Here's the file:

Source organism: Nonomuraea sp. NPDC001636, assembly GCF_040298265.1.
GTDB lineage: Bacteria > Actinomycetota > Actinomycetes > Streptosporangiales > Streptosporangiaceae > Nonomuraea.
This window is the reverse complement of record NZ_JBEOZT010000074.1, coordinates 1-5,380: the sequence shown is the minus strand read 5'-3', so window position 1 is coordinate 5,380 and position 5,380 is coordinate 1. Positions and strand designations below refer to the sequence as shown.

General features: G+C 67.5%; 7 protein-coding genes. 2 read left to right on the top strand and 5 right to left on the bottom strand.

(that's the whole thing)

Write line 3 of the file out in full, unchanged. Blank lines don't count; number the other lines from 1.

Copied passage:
This window is the reverse complement of record NZ_JBEOZT010000074.1, coordinates 1-5,380: the sequence shown is the minus strand read 5'-3', so window position 1 is coordinate 5,380 and position 5,380 is coordinate 1. Positions and strand designations below refer to the sequence as shown.